Short on space? These workouts will keep your run fitness in check no matter where you go.
Even if you only have a short stretch of road to work with—like the sidewalk outside your hotel—you can get in a decent session without feeling like you’re on a hamster wheel. Especially if you use workouts like these.
To take the boredom away from running steady out-and-backs on a 1-mile stretch of road, Matt Ison, University of California Santa Barbara head triathlon coach and an expert coach for Carmichael Training Systems, recommends this workout:
1 mile with a little push: Run at 10K minus 10 seconds per mile
1 mile steady endurance: Run at 10K plus 45 seconds per mile
Repeat that and you’ve got a nice, 6-mile tempo run.
What Ison does to keep his athletes from burning out on a track can work for your traveling life, too. He marks off 800 meters on a stretch of turf that’s not the track—ideally on rolling terrain. Even if your hotel is in the least inspiring cement jungle you’ve ever seen, you can usually find this much road. So after your warm-up, do this:
If you were supposed to do a longer workout, don’t freak out. Though short, this workout is a good substitute for a longer session. “We can hold onto fitness with a lot less of a training load than we need to stimulate fitness,” says Will Kirousis, director of Tri-Hard, a coaching company based in Leominster, Mass. “You can chop training down to 30 percent of the duration you were doing before and sustain adaptations as long as you maintain intensity.”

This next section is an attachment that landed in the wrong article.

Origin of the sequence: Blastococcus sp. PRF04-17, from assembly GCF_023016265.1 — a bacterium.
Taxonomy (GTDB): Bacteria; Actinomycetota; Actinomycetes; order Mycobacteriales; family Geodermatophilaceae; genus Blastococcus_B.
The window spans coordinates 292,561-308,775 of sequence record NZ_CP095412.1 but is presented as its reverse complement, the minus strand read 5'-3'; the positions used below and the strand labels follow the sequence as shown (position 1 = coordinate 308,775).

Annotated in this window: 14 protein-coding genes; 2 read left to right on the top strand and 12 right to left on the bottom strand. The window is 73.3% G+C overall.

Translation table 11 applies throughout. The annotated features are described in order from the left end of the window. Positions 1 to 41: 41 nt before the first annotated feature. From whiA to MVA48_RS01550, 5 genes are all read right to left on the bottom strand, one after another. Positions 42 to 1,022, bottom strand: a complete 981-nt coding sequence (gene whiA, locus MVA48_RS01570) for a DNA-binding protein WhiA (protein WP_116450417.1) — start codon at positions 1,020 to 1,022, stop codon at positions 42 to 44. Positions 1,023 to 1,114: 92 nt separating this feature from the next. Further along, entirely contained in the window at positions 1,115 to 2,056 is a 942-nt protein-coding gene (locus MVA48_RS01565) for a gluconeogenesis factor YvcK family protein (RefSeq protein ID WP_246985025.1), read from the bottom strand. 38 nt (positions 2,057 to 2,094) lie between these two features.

You don’t have to choose between a strength workout and a run, says Debi Bernardes, head coach at Virginia-based U Can Do It coaching. Work strength moves in between short runs, and you’ll not only get your heart rate up, “you’ll also get the strength work done that most people are already avoiding.” This 21-minute main set does it all:
Run 2 minutes 1 minute of strength moves. See how many good reps you can get in that one minute. Rely on these seven moves or mix in your own, as long as at least one of them targets your weakest link: Bridges Planks Sit-ups Walking lunges Push-ups Squats Burpees
Learning to adapt your training on the road is a skill that’ll transfer to race day. When A-race gifts include, say, a wetsuit tear, a flat tire or forgotten run shoes, you’ll have the advantage of having dealt with adversity. That gives you an edge over the person who perfectly adhered to their training plan. Keep that in mind the next time you find yourself running intervals on a chunk of sidewalk between traffic lights.